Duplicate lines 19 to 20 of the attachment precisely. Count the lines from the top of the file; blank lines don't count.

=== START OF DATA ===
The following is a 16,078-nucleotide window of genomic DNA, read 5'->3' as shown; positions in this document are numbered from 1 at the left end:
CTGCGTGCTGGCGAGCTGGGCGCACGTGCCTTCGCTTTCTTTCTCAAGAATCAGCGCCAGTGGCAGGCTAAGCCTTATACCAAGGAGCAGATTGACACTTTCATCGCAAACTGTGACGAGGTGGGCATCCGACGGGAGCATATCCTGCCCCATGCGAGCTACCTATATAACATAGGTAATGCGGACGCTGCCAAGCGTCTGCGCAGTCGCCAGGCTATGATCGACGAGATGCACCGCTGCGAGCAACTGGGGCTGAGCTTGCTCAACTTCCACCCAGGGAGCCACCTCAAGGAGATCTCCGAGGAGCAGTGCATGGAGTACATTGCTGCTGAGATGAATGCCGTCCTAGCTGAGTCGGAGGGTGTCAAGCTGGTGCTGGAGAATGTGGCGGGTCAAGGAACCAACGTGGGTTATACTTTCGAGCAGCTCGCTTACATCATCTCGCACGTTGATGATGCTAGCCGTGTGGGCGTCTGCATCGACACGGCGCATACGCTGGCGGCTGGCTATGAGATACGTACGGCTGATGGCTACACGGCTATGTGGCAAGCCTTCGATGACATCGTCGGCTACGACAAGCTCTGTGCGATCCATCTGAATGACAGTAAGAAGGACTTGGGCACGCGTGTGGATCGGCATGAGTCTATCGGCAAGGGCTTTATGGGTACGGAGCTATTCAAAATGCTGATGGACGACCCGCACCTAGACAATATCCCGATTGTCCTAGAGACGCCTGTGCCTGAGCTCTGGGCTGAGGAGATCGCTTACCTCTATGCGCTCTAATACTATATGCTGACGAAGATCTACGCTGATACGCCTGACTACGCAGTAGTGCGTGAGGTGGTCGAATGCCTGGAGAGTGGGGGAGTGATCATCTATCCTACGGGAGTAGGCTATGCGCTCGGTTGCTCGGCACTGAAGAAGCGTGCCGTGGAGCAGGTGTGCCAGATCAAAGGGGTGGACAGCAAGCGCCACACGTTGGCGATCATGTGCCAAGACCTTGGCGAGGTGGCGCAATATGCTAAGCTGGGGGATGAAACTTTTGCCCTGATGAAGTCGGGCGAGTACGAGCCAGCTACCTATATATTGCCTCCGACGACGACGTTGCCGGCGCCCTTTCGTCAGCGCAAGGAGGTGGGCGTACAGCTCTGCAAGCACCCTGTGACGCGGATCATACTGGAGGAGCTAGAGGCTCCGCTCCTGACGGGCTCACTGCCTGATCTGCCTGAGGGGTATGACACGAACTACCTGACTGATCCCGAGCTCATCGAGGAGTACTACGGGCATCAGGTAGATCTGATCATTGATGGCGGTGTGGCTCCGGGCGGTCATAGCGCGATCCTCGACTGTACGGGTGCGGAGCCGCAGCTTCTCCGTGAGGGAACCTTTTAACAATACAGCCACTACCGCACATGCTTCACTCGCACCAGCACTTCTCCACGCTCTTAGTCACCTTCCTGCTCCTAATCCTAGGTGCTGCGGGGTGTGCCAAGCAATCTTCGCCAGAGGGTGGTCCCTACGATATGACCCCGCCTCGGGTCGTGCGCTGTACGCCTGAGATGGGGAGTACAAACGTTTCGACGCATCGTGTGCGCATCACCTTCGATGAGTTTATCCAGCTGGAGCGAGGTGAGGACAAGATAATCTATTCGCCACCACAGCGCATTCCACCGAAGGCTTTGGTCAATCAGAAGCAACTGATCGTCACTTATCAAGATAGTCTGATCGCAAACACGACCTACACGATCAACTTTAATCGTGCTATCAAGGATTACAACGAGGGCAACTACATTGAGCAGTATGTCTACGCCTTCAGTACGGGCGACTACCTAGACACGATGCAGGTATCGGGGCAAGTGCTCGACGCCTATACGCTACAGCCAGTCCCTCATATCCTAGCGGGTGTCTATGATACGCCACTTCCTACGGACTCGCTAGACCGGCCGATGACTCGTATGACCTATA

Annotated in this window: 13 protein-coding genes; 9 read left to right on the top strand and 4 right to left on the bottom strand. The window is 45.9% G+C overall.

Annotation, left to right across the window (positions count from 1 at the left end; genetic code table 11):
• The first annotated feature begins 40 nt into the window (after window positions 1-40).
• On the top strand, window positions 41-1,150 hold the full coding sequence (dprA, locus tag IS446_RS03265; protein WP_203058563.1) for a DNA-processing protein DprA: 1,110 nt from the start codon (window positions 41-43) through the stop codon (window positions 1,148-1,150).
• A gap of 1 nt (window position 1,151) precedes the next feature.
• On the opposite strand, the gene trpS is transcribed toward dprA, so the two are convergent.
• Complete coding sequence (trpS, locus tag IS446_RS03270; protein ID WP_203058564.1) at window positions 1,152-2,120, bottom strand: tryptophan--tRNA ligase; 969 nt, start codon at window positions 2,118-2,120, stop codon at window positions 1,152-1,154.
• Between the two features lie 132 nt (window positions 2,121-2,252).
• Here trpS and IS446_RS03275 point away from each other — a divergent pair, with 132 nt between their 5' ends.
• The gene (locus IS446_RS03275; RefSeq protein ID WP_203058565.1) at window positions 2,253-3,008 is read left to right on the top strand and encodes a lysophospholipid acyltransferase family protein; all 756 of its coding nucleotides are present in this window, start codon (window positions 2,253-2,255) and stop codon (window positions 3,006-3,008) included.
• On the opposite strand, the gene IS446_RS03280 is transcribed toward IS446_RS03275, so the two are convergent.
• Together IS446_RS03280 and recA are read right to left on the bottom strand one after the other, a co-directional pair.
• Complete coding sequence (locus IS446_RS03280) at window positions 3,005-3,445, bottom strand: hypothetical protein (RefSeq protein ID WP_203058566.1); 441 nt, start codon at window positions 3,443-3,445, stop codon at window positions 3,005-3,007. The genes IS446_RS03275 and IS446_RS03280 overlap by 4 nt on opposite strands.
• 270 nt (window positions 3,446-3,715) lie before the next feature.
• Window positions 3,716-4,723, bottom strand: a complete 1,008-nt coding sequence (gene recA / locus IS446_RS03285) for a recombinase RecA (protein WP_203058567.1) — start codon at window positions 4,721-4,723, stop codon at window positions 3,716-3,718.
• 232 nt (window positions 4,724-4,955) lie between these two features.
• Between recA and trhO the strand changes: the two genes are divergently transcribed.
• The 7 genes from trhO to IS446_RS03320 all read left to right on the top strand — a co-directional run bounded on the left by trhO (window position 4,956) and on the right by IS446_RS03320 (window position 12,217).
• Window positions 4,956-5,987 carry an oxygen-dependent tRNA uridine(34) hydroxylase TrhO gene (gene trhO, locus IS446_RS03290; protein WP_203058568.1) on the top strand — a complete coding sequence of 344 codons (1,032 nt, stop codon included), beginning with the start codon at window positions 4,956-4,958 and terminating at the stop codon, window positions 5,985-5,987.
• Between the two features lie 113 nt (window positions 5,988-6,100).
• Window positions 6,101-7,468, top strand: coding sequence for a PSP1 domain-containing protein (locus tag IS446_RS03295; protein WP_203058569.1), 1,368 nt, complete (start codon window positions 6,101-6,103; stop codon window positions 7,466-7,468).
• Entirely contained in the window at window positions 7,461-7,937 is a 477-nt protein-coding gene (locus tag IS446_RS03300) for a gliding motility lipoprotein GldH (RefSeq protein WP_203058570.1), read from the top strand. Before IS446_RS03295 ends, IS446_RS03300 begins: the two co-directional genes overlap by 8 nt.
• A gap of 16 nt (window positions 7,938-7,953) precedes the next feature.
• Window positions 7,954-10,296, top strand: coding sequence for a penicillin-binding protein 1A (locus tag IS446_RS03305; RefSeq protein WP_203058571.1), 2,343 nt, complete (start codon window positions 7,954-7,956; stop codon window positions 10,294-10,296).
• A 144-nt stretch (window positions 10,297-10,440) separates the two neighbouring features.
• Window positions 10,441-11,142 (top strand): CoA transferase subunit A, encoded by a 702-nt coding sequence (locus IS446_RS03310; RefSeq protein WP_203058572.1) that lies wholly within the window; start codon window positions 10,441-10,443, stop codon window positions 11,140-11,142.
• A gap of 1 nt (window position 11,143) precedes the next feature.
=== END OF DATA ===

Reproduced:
• Between recA and trhO the strand changes: the two genes are divergently transcribed.
• The 7 genes from trhO to IS446_RS03320 all read left to right on the top strand — a co-directional run bounded on the left by trhO (window position 4,956) and on the right by IS446_RS03320 (window position 12,217).